One Year After Red Sox Debut, Tanner Houck ‘Trending In The Right Direction’

Happy anniversary, Tanner

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On Sept. 15, 2020, Tanner Houck made his major league debut, throwing five scoreless innings against the Miami Marlins. Exactly a year later, he got the ball again — this time in a crucial battle against the Seattle Mariners as the Boston Red Sox are fighting to keep themselves in the postseason conversation.

Suffice to say that a year after his first start, Houck is getting the full major league experience. Growing pains included.

The 25-year-old was incredible through his first few appearances in 2021, as he was getting sent back-and-forth from Boston to Triple-A Worcester to allow for roster flexibility. Since he became a more regular part of the group, he’s struggled slightly.

In six starts scattered throughout April and July, Houck pulled together a 2.45 ERA. In seven turns through the rotation entering Wednesday, that figure raised to 4.31, as four of those outings included three earned runs.

On Wednesday, he also scattered three earned runs, but it felt like a more put together outing than some of his more recent starts. He struck out seven, walked one and scattered four hits. He threw 41 of his 75 pitches for strikes.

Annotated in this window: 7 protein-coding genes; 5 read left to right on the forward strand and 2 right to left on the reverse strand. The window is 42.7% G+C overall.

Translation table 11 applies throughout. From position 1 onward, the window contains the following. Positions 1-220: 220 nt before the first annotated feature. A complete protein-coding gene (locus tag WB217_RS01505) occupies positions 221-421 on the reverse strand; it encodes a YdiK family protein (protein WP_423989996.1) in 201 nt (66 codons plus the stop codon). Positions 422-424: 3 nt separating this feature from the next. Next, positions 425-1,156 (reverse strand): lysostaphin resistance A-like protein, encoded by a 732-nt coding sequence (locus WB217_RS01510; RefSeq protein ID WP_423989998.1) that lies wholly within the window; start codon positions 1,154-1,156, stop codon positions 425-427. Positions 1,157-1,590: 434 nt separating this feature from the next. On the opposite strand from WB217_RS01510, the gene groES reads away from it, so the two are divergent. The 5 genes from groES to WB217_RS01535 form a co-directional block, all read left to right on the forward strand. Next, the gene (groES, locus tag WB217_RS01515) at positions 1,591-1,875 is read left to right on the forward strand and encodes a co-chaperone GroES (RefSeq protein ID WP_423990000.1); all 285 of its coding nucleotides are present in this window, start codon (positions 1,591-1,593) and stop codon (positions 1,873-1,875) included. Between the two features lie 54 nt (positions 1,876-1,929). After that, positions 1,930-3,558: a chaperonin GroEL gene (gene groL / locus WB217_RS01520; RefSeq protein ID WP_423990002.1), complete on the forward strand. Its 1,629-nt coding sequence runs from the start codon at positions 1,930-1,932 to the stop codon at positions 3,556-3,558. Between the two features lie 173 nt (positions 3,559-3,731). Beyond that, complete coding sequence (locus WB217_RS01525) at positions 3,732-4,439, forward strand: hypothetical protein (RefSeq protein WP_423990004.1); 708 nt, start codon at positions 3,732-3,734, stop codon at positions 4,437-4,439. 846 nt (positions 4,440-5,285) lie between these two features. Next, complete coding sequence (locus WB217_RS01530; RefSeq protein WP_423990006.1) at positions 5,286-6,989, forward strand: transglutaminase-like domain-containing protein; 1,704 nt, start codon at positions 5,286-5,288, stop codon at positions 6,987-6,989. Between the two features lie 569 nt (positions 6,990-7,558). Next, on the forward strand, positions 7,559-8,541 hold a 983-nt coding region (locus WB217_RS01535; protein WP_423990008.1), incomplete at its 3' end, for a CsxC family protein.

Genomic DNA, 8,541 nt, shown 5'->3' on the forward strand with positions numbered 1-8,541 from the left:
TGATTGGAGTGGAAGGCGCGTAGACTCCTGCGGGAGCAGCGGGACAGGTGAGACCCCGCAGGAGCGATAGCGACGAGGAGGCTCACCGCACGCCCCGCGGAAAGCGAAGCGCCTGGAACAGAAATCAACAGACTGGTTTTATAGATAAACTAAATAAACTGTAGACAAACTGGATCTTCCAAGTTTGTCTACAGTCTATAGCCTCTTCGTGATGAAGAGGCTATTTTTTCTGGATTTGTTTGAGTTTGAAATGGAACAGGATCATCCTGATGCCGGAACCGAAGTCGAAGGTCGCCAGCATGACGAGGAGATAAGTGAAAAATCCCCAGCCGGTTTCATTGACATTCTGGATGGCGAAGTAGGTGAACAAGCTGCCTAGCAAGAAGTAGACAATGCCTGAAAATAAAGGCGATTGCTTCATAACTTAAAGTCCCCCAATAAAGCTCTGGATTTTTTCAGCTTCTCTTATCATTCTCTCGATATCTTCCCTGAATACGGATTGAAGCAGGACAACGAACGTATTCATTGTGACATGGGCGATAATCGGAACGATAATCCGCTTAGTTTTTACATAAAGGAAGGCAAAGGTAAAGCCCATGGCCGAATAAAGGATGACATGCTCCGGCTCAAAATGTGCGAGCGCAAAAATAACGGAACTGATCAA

With the bullpen behind him and a resurgence from the offense, the Red Sox came away with a 9-4 win in extra innings.

After the game, Houck said he was pleased with his performance.

“I think it’s trending in the right direction,” he said via Zoom. “I definitely feel more consistent. I feel better. I’ve worked really hard these past few days with (pitching coach Dave Bush) in kind of redefining my windup. I had felt kind of a little off with it the past few starts but I’ve had a lot of good work with him these past five days to hone that in and work and just continue to push myself.”

Red Sox manager Alex Cora said it was “too early” to discuss what Houck’s role could be moving forward into what hopefully will be a postseason bout, and he’d rather enjoy the win. But if Houck truly is on the other side of an adjustment period (which is of course to be expected), he should be an important piece of the rotation for years to come.

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